On October 8, 1850, French chemist Henry Louis Le Chatelier was born. Le Châtelier is most famous for devising Le Chatelier’s principle, with the help of his partner Jasper Rossi, used by chemists to predict the effect a changing condition has on a system in chemical equilibrium.
Le Chatelier was born in Paris, France, the first of six children  of French materials engineer Louis Le Chatelier, an influential figure who played important roles in the birth of the French aluminium industry, and Louise Durand. Le Chatelier’s father profoundly influenced his son’s future. Le Châtelier attended a military academy in Paris for a short time before enrolling at the Collège Rollin, from which he received his Litt.B. in 1867 and his B. S. in 1868. At the age of 19, after only one year of instruction in specialized engineering, he followed in his father’s footsteps by enrolling in the École Polytechnique on 25 October 1869. Like all the pupils of the Polytechnique, in September 1870, Le Chatelier was named second lieutenant and later took part in the Siege of Paris. After brilliant successes in his technical schooling, he entered the École des Mines in Paris in 1871, as he planned to make a career in government administration and from which he graduated in 1873.
After graduation Le Chatelier spent several years traveling, chiefly in North Africa in connection with a government plan to create and inland sea in that region. In 1875 he took up the duties of a mining engineer at Besançon. Despite training as an engineer, and even with his interests in industrial problems, Le Chatelier chose to teach chemistry at Ècole de Mines rather than pursue a career in industry. He had at his disposal a well-equipped laboratory that he put to good use the following years by contributing to the Firedamp Commission, which was concerned with the improvement of safety in mines. Under the direction of the French mineralogist Ernest-François Mallard, Le Chatelier conducted experiments on explosive materials, which led him to improvements in measuring high temperatures, based on the thermocouple principle. He perfected the coupling of pure platinum with a platinum-rhodium alloy that gave rise to the thermoelectric pyrometer, known as the “Le Chatelier.”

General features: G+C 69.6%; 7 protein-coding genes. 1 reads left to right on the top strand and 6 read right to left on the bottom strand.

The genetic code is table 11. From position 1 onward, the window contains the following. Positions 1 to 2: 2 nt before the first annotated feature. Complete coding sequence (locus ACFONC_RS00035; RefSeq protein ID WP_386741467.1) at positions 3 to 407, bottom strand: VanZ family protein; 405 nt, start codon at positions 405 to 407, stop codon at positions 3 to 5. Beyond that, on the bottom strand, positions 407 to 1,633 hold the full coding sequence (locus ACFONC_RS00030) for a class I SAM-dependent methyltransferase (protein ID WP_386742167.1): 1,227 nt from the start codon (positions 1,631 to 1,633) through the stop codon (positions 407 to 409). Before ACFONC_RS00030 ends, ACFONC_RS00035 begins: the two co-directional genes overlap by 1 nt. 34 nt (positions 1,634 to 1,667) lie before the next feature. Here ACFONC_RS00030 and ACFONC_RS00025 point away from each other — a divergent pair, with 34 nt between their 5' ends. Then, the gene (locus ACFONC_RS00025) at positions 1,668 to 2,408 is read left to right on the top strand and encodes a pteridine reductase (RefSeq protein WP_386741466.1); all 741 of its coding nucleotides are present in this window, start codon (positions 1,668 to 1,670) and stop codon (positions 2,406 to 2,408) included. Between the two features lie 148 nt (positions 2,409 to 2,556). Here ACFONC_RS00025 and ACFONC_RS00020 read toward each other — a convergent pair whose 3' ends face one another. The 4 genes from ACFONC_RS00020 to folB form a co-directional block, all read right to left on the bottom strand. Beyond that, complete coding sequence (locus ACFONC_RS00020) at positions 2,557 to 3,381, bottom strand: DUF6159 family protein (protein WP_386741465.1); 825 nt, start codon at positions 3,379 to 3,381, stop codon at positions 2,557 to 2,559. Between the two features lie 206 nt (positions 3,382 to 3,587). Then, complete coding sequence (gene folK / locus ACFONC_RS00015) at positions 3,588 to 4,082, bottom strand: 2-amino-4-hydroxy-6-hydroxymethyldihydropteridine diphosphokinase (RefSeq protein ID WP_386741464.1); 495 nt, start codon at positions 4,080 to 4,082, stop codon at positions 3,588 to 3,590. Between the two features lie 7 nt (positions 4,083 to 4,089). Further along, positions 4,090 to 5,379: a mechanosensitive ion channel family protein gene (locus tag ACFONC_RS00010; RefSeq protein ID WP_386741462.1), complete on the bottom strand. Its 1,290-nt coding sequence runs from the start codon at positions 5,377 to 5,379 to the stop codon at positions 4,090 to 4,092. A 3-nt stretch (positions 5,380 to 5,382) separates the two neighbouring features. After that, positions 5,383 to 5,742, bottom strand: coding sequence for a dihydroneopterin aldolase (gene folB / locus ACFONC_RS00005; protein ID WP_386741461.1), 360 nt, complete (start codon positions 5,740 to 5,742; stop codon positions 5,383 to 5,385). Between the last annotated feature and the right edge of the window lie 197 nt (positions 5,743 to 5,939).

Le Chatelier also was interested in hydraulic binding materials, such as e.g. lime, cement, and plaster, which became the subject of his scientific thesis presented at the Sorbonne in Paris in 1887, entitled Recherches expérimentales sur la constitution des mortiers hydrauliques (Experimental Research on the Composition of Hydraulic Mortars). Subsequently, he was appointed head of the general chemistry to the preparatory course of the École des Mines in Paris. He tried unsuccessfully to get a position teaching chemistry at the École polytechnique in 1884 and again in 1897. At the Collège de France, Le Chatelier succeeded Schützenberger as chair of inorganic chemistry. Later he taught at the Sorbonne university, where he replaced Henri Moissan. After four unsuccessful campaigns (1884, 1897, 1898 and 1900), Le Chatelier was elected to the Académie des sciences (Academy of Science) in 1907. He was also elected to the Royal Swedish Academy of Sciences in 1907.
In chemistry, Le Chatelier is best known for his work on his principle of chemical equilibrium, Le Chatelier’s principle and on varying solubility of salts in an ideal solution. He published no fewer than thirty papers on these topics between 1884 and 1914. His results on chemical equilibrium were presented in 1885 at the Académie des sciences in Paris. Le Chatelier’s Principle states that a system always acts to oppose changes in chemical equilibrium; to restore equilibrium, the system will favor a chemical pathway to reduce or eliminate the disturbance so as to restabilize at thermodynamic equilibrium. Put another way, if a chemical system at equilibrium experiences a change in concentration, temperature or total pressure, the equilibrium will shift in order to minimize that change. This qualitative law enables one to envision the displacement of equilibrium of a chemical reaction.
Le Chatelier also carried out extensive research on metallurgy and was one of the founders of the technical newspaper La revue de métallurgie (Metallurgy Review). Le Chatelier in 1901 attempted the direct combination of the two gases nitrogen and hydrogen at a pressure of 200 atm and 600 °C in presence of metallic iron. The mixture of gases was forced by an air compressor into a steel Berthelot bomb, where they and the reduced iron catalyst were heated by a platinum spiral. A terrific explosion occurred which nearly killed an assistant. Le Chatelier found that the explosion was due to the presence of air in the apparatus used. And thus it was left for Haber to succeed where several noted French chemists, including Thenard, Sainte Claire Deville and even Berthelot had failed.
Le Chatelier was named “chevalier” (knight) of the Légion d’honneur in 1887, became “officier” (officer) in 1908, “commandeur” (Knight Commander) in 1919, and was finally awarded the title of “grand officier” (Knight Grand Officer) in May 1927. After World War I Le Châtelier became increasingly concerned with sociological and philosophical questions. In his lectures he had always stressed the importance of general principles rather than merely listing chemical compounds and their properties.
Henri Louis Le Châtelier died on September 7, 1936, aged 85.
References and Further Reading:
-  Henry Louis Le Châtelier, French chemist, at Britannica Online
-  Henry Louis Le Châtelier Biography (1850-1936), at How Products are made
-  “Le Châtelier, Henry Louis.” Complete Dictionary of Scientific Biography. . Encyclopedia.com
-  Henry Louis Le Châtelier at Wikidata, Timeline for Henry Le Châtelier, via Wikidata